In an effort to get the gospel into the homes of more families in Latin America, a new Spanish-language website, Academia Cristo (Christ Academy), has been developed to provide further outreach and training opportunities.
“We have an opportunity to communicate the gospel in Latin America like we’ve never had before,” says Michael Hartman, field coordinator for Latin America, referring to the statistic that there will be 70 million smartphone users in Mexico by the end of 2015. “People are getting on the Internet, and they’re getting on with their mobile phones.”
Whereas Spanish-language printed materials developed by Multi-Language Publications had been used in the past, the goal is to replace this written material with videos and audio Bible studies that can be distributed more widely through the Internet. Hartman says this will be appealing to Latinos, who don’t have a reading culture but are regularly on their smartphones.
While there will be simple courses available for non-Christians, the point of the site isn’t strictly outreach. “Gospel outreach happens when you sit down and you talk with your friends or family about Jesus,” says Hartman. “What we really want to do is enable Christians to be able to do just that.”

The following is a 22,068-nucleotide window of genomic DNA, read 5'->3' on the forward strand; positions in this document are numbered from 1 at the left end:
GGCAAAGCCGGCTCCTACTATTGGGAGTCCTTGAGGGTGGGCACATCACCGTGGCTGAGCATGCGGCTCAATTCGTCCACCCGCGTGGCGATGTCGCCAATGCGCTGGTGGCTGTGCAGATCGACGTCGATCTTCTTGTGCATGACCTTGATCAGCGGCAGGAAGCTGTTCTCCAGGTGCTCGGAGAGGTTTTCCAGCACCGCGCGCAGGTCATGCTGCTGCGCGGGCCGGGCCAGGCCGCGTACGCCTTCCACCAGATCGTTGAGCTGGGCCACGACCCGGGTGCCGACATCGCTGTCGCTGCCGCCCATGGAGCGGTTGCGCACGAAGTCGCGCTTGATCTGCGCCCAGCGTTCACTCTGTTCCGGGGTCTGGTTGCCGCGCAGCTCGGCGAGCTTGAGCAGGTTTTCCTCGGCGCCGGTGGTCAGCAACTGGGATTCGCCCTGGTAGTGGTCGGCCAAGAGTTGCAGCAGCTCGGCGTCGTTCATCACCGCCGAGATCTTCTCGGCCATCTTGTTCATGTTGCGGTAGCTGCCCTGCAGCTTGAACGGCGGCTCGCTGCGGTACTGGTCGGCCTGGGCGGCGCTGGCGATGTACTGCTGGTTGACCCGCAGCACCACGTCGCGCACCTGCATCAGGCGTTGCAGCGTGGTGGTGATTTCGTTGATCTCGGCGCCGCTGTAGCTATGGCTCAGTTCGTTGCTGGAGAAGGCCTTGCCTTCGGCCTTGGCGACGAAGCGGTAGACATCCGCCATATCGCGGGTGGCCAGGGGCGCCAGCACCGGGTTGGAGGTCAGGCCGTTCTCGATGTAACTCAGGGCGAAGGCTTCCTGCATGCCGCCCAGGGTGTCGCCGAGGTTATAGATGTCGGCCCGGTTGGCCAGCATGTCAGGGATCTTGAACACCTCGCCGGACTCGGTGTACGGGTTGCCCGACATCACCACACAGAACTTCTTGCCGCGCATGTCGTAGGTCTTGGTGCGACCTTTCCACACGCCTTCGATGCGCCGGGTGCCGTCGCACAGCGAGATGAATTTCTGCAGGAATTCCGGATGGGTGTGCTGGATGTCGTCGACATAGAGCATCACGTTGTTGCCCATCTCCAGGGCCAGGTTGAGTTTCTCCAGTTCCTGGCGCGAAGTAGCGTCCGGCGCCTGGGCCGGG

For that purpose, Academia Cristo will also include a level of courses for local leaders that will show them how to share their faith. A future goal is to add seminary courses for those training for the ministry.
World Missions sees this site as a way to help serve scattered members throughout Latin America, providing ways for them to grow in the faith as well as share their faith with others.
For example, when violence erupted in villages in northern Mexico due to drug trafficking, members of churches in our sister synod Iglesia Evangélica Luterana Confesional (Confessional Evangelical Lutheran Church of Mexico) had to flee south to find safer places to live. “How do you help those people to gather around God’s Word?” says Hartman. “You provide simple Bible studies that people can work through and learn from even if there isn’t a pastor there.”
Or when members of our Bolivian church travel to remote areas and meet others who are interested in learning more about Lutheranism, they now have resources they can use to help them proclaim God’s Word.
With more and more Hispanics moving into the United States and connecting with WELS churches there, the site also offers a way for those far away from their homeland to share the gospel message they discovered.
This is not to take away the human element. A missionary or a national pastor is connected to each course, available to answer questions and concerns. Two members of the Latin American mission team also work directly with national church bodies and their members to explore new opportunities for outreach and training. One lives in Mexico; the other works with Hispanic members throughout the United States.
Volume 102, Number 3
Issue: April 2015
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